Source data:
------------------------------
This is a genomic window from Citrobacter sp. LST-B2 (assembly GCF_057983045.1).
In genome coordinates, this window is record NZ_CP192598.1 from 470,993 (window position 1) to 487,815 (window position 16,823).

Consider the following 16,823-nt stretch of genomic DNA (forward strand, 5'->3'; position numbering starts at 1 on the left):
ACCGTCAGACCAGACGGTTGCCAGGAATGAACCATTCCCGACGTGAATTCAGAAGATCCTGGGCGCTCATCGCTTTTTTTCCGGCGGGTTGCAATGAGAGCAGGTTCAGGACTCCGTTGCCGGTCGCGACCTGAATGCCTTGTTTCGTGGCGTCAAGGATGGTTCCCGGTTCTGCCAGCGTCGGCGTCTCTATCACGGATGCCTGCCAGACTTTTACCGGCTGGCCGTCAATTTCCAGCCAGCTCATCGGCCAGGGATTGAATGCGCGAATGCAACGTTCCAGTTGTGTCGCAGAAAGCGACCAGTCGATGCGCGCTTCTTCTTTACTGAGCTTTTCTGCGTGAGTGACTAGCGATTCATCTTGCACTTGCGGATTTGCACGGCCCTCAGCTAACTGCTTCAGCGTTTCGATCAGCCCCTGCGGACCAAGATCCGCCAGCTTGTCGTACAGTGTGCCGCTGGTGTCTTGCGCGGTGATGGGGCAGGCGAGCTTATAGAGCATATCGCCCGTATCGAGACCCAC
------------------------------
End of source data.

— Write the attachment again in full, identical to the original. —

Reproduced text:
This is a genomic window from Citrobacter sp. LST-B2 (assembly GCF_057983045.1).
In genome coordinates, this window is record NZ_CP192598.1 from 470,993 (window position 1) to 487,815 (window position 16,823).

Consider the following 16,823-nt stretch of genomic DNA (forward strand, 5'->3'; position numbering starts at 1 on the left):
ACCGTCAGACCAGACGGTTGCCAGGAATGAACCATTCCCGACGTGAATTCAGAAGATCCTGGGCGCTCATCGCTTTTTTTCCGGCGGGTTGCAATGAGAGCAGGTTCAGGACTCCGTTGCCGGTCGCGACCTGAATGCCTTGTTTCGTGGCGTCAAGGATGGTTCCCGGTTCTGCCAGCGTCGGCGTCTCTATCACGGATGCCTGCCAGACTTTTACCGGCTGGCCGTCAATTTCCAGCCAGCTCATCGGCCAGGGATTGAATGCGCGAATGCAACGTTCCAGTTGTGTCGCAGAAAGCGACCAGTCGATGCGCGCTTCTTCTTTACTGAGCTTTTCTGCGTGAGTGACTAGCGATTCATCTTGCACTTGCGGATTTGCACGGCCCTCAGCTAACTGCTTCAGCGTTTCGATCAGCCCCTGCGGACCAAGATCCGCCAGCTTGTCGTACAGTGTGCCGCTGGTGTCTTGCGCGGTGATGGGGCAGGCGAGCTTATAGAGCATATCGCCCGTATCGAGACCCAC